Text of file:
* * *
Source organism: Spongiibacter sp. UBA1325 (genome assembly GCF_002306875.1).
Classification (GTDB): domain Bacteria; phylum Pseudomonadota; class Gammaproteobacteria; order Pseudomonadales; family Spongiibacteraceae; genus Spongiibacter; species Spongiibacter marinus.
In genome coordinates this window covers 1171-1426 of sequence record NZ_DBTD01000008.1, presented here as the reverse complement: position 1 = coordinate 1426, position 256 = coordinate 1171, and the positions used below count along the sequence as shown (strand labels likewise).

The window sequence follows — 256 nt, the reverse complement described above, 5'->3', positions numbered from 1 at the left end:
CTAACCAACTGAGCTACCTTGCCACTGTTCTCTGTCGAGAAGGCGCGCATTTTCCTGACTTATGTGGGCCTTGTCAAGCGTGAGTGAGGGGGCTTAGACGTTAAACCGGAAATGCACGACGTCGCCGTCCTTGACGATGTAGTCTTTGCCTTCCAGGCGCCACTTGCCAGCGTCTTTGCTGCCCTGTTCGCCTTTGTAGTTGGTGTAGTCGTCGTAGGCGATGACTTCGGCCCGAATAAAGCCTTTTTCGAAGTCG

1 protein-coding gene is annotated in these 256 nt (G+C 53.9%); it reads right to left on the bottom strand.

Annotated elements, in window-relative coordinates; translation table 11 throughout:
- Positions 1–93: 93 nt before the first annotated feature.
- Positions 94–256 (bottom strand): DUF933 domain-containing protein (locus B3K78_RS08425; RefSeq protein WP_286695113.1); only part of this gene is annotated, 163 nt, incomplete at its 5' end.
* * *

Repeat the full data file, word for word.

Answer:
Source organism: Spongiibacter sp. UBA1325 (genome assembly GCF_002306875.1).
Classification (GTDB): domain Bacteria; phylum Pseudomonadota; class Gammaproteobacteria; order Pseudomonadales; family Spongiibacteraceae; genus Spongiibacter; species Spongiibacter marinus.
In genome coordinates this window covers 1171-1426 of sequence record NZ_DBTD01000008.1, presented here as the reverse complement: position 1 = coordinate 1426, position 256 = coordinate 1171, and the positions used below count along the sequence as shown (strand labels likewise).

The window sequence follows — 256 nt, the reverse complement described above, 5'->3', positions numbered from 1 at the left end:
CTAACCAACTGAGCTACCTTGCCACTGTTCTCTGTCGAGAAGGCGCGCATTTTCCTGACTTATGTGGGCCTTGTCAAGCGTGAGTGAGGGGGCTTAGACGTTAAACCGGAAATGCACGACGTCGCCGTCCTTGACGATGTAGTCTTTGCCTTCCAGGCGCCACTTGCCAGCGTCTTTGCTGCCCTGTTCGCCTTTGTAGTTGGTGTAGTCGTCGTAGGCGATGACTTCGGCCCGAATAAAGCCTTTTTCGAAGTCG

1 protein-coding gene is annotated in these 256 nt (G+C 53.9%); it reads right to left on the bottom strand.

Annotated elements, in window-relative coordinates; translation table 11 throughout:
- Positions 1–93: 93 nt before the first annotated feature.
- Positions 94–256 (bottom strand): DUF933 domain-containing protein (locus B3K78_RS08425; RefSeq protein WP_286695113.1); only part of this gene is annotated, 163 nt, incomplete at its 5' end.